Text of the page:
Some specific things I've done that were succesful: Free Fallin' by Tom Petty in SSAB, Preacher Man with 3-part women backround parts, People Get Ready with 3-part simple ostinato-type parts, Rollin in the Deep 3-part women's group, Deke Sharon's "Hey Jude" is published in SSA, "Let it Be" arr. Mark Brymer.
Good luck!  It sounds like you have enthusiastic singers!
Dave Piper
Applauded by an audience of 1
on December 6, 2013 4:51pm
Wow David, great ideas!!  VERY helpful.  I would love to go to a pop arranging workshop or session led by you.
Also I'm assuming you know that Pentatonix put their song "Run to You" - the sheet music - on their website?  I'm sure you mean adapting from that to fit your group.  If not, that is there for you.  :)
on December 7, 2013 4:53am
Thanks, Sara.  It's funny, my student transcribed the whole "Run to You", mostly accurately.  I did a quick google search, pointed it out to him, and he was shocked it was already available!  It was awesome ear training for him.
on December 6, 2013 4:55pm
Brooke, good on you for listening to your students and trying to incorporate their ideas.  That's so important, and something more middle school teachers should do.  Pop has an important role in teaching vocal music.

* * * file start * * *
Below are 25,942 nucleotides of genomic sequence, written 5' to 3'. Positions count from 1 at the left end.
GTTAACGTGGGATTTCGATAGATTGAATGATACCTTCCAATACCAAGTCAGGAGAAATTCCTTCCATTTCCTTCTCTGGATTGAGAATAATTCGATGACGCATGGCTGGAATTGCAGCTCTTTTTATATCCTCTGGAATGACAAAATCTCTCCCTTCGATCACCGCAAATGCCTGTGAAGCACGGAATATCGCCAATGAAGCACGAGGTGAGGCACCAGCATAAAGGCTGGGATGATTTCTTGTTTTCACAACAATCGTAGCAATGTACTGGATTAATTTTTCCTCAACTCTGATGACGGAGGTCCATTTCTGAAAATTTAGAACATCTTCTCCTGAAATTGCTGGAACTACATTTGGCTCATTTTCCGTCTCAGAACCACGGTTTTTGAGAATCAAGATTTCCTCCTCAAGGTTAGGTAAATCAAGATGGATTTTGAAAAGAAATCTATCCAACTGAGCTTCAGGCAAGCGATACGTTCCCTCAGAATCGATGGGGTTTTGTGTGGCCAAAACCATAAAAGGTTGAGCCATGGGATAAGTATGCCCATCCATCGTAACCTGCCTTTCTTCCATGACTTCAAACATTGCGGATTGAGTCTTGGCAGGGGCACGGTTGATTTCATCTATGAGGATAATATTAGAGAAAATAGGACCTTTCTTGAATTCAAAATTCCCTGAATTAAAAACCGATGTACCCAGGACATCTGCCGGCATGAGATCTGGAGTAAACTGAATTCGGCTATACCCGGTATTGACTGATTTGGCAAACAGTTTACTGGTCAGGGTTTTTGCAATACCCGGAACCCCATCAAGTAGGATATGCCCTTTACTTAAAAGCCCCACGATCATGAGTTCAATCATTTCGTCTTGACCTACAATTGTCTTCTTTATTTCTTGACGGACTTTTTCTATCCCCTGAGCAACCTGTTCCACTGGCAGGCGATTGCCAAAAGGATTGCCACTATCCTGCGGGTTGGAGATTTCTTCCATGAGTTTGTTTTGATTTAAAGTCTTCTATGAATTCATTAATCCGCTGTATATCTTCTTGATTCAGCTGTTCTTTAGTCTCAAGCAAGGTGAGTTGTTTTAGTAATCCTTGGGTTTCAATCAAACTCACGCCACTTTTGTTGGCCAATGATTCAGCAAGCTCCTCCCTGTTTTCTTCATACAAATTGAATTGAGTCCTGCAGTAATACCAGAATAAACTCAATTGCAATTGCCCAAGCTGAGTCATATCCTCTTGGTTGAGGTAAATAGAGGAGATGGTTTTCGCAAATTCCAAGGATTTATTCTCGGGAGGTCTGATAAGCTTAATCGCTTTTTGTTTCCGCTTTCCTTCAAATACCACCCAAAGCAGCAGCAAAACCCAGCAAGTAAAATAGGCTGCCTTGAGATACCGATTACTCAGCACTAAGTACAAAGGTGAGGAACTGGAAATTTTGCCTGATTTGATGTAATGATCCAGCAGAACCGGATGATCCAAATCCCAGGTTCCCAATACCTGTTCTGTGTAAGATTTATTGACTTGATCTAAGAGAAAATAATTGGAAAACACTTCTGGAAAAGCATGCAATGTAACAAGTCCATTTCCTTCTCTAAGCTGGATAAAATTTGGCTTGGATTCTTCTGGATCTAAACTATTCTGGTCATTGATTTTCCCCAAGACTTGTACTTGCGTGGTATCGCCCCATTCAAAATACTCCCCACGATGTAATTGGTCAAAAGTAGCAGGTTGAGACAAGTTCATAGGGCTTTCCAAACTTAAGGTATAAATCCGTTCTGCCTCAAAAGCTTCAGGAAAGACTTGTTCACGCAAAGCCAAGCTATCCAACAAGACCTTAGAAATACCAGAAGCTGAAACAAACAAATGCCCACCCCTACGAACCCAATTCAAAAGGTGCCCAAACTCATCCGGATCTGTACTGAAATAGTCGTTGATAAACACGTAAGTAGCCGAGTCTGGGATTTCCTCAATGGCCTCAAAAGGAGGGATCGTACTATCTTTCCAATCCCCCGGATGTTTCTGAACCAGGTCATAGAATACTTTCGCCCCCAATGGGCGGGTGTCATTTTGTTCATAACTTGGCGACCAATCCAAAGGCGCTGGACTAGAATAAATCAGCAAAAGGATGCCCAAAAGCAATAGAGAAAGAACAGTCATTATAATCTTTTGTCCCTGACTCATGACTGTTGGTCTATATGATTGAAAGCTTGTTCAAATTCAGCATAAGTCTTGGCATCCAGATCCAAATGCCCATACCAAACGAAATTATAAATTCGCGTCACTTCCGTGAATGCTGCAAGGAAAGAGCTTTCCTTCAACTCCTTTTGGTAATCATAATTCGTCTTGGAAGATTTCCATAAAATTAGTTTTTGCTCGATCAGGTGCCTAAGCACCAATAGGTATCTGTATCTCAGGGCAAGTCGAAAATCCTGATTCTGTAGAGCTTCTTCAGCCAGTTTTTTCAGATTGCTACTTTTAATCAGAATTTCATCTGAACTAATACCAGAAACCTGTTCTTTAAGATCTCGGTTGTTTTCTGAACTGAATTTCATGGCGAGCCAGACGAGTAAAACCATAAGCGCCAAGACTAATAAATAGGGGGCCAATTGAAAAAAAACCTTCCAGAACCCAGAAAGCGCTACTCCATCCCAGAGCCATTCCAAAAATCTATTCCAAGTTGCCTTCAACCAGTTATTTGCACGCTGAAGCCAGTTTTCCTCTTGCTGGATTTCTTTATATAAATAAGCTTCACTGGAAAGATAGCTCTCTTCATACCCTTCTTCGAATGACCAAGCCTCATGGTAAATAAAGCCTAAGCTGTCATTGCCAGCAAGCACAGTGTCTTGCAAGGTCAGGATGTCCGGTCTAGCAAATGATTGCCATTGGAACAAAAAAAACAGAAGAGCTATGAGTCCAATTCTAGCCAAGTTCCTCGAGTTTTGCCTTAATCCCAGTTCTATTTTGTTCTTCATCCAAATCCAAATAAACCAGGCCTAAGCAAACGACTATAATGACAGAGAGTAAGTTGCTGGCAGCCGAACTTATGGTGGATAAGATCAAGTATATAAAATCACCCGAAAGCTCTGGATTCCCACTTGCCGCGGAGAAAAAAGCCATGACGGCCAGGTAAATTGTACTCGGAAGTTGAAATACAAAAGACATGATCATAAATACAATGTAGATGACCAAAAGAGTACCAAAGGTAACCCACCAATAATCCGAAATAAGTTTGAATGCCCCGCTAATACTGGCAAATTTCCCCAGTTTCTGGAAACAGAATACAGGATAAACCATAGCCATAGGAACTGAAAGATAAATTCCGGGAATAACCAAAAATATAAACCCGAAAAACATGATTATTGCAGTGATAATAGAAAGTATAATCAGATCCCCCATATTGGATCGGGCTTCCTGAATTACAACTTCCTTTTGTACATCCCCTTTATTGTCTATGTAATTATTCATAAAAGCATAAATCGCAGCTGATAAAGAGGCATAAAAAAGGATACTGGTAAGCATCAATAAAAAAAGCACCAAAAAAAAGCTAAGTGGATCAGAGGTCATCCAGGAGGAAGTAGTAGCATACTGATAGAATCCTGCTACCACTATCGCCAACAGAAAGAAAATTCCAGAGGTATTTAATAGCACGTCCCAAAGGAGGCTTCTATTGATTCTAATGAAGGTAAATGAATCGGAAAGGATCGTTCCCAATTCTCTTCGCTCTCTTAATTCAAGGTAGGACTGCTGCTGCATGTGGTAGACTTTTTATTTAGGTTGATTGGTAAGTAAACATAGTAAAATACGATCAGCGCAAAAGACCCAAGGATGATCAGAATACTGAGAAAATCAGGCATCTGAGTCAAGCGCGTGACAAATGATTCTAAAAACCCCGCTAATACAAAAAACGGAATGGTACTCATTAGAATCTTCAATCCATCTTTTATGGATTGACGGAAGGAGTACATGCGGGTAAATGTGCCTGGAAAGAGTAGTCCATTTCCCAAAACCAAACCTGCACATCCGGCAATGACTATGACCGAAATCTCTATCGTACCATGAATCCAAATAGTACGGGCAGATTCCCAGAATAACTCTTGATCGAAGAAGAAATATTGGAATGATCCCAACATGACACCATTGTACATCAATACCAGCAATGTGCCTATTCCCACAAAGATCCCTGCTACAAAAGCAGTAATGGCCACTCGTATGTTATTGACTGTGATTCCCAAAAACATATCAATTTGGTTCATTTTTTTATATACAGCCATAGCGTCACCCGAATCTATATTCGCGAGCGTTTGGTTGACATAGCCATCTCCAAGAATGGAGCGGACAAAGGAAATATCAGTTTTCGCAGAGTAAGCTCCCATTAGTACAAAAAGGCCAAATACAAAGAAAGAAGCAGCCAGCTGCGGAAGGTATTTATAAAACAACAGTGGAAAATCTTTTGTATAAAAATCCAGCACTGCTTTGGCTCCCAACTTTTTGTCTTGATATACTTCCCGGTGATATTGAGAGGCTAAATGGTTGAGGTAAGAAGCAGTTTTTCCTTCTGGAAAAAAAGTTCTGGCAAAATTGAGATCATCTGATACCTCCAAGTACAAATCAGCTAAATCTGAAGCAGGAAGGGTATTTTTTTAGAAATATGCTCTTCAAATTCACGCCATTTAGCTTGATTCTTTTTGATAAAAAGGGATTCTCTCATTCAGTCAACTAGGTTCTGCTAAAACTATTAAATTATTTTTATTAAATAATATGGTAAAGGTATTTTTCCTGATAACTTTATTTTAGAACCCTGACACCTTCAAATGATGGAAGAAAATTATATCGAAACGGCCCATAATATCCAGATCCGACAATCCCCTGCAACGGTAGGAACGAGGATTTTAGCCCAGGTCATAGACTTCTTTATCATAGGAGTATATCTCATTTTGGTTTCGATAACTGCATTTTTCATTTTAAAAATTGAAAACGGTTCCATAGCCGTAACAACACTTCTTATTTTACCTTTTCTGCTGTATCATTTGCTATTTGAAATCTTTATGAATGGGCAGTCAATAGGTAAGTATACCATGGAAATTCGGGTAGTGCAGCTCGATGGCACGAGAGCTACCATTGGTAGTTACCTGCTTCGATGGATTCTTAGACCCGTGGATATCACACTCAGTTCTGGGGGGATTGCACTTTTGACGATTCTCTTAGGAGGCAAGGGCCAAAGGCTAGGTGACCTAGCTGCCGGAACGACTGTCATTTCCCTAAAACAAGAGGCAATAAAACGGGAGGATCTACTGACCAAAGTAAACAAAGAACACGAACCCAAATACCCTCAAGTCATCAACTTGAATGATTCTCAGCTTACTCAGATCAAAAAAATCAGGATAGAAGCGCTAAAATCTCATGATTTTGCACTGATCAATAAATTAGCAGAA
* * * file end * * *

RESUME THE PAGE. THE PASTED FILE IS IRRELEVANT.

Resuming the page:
What I usually do is go over to and put on all the filters I want ideally - they have a filter for acappella!  You can then search for 3-part, but go back to designate for SAB, because on Pepper they're different.
Don't be afraid to rewrite a male part if it's out of their range.  (Sometimes arrangers treat SAB means SAT, and not all boys are tenors!! Plus - would they want to sing between a B and a D for almost an entire piece!?  I mean come on).
Also, Pentatonix just put the sheet music for their song Run to You on their website.  It might be a good teaching tool to play the song and follow the score on a projector - to show how advanced they are and how challenging their arrangements!  Point out cluster chords, etc.
Good luck :)
on March 3, 2014 11:39pm
It is great that your group has taken such an interest in acappella music and I am so glad to hear that you have decided to seek out quality arrangements rather then just simple and cheap "fluff music"
I have done quite a bit of arranging for Mixed and Gender Specific groups and I would be more then happy to try to work out something for your group =)
Feel free to email me at adamgilbertproductions(a) and we can discuss more specifics.
I look forward to hearing from you, have a great day!
-Adam Gilbert